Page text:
So, I will do a quick overview of Morocco before delving into each city. Last night we all said our good-byes and, today, I started returning to hermit mode. Stayed to myself and flew from Casablanca to Lisbon.
Overall, it was a good group with lots of fun people, but, in the end, being around people is draining for me. And yet, I can’t live without it. So…
But on to Morocco! The most glaring omission from this trip is an experience of Morocco that reflects Andalucia and their common influences. The Morocco that I have seen over the last 2 weeks is Berber. It is Arabic. And it is French.
I have eaten tagine, Moroccan salads, and Moroccan soups. I have eaten French food. I have seen nothing of tortillas or tapas. Perhaps those things belong in north Morocco and we stayed in the central part. You got me.
So much for the whining. I can say for certain that I saw 2 things almost everywhere we went and that was storks & cats. Storks were not so prevalent in the desert east of the mountains, but cats were everywhere. Since we first saw them when we visited the first kasbah, well who can resist puns that are foisted upon you!!! Come to the cats spa!!!
Storks, of course, were first seen in the government compound in Rabat and from there in Roman ruins and over and over again. Several times the clacking of their bills interfered with our guide’s commentary.
But Morocco is an ancient land. It’s history extends back before the Roman era, but because the Romans used more durable materials their legacy can be found under the piles of sand and dirt that were the buildings built on top of their structures.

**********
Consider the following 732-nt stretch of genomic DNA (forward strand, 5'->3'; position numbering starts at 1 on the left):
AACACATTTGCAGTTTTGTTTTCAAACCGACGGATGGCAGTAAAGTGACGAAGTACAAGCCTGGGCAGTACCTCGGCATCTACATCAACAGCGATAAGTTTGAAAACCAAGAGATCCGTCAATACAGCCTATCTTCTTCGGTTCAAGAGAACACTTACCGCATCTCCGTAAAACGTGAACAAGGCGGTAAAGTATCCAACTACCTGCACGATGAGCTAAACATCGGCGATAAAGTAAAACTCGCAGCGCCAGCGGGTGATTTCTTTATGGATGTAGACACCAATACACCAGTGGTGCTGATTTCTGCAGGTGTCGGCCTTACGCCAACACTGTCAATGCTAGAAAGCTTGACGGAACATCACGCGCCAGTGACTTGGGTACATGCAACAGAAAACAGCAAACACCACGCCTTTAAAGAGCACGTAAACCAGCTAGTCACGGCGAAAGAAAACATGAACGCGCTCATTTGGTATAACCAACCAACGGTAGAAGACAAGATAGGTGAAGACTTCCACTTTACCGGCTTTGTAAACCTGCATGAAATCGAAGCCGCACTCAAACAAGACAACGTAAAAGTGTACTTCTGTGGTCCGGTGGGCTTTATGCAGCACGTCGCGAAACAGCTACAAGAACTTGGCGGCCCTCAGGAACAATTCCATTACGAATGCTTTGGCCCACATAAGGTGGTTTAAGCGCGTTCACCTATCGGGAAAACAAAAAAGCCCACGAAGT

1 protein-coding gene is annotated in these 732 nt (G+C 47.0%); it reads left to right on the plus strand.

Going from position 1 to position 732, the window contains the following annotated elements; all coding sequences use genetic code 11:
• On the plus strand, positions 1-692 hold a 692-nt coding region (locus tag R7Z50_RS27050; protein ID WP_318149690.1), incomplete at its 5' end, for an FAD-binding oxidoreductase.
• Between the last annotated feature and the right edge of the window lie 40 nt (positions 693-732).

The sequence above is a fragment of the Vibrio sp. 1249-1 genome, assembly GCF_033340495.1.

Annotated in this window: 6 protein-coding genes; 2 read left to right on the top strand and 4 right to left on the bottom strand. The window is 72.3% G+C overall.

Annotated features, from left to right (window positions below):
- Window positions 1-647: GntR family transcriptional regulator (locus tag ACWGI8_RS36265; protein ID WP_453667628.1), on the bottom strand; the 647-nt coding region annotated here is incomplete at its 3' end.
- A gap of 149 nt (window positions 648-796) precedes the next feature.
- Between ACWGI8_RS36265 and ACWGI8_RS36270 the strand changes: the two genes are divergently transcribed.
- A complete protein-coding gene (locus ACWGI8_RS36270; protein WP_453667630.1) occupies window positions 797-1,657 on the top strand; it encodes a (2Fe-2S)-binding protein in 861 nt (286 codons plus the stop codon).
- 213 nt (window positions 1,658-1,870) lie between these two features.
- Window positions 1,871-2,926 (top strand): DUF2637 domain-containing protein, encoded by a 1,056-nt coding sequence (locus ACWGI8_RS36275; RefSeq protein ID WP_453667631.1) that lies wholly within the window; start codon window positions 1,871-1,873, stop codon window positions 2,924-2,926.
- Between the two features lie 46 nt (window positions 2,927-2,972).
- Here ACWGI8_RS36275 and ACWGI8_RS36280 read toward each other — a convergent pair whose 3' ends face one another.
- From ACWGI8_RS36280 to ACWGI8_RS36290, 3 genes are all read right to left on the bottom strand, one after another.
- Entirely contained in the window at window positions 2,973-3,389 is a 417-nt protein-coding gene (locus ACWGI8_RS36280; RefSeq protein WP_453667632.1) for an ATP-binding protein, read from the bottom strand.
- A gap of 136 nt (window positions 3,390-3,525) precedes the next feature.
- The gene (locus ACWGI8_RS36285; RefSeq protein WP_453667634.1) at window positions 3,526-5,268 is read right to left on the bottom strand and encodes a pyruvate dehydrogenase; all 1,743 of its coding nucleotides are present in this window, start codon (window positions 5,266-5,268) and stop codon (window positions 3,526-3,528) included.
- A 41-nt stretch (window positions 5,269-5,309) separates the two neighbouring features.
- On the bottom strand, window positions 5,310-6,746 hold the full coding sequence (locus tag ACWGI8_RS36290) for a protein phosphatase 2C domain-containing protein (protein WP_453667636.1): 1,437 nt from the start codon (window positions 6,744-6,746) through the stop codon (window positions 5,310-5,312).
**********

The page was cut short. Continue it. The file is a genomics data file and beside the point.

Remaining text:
But I get ahead of myself. Certainly every city we visited has its place in Morocco – Rabat is the center of government; Casablanca – business/commerce; Fes – spirituality; Ouarzazate – movie making; Marrakech – tourism/leisure.
Nonetheless, there are 2 other things that permeate Morocco. One is the tea! It is green tea with mint. It always has a little sugar in it – more if you just ask. And they take great pride in pouring it from a great height without looking. I won’t say that they didn’t spill a drop, but I won’t say that they did either.
Let’s just say they got a lot more in the glass than I would have.
And the last thing that permeates all of Morocco – because they are Muslim and adhere to the Koran on decorations – is symmetry. Geometric designs are everywhere and in everything. But first, foremost and always they are symmetrical.
One gets the distinct impression that either Mohammed or Allah or both would have a melt down if the balance failed.
And with that observation, I am likely going to Hell….
Next post – Rabat. With these guys.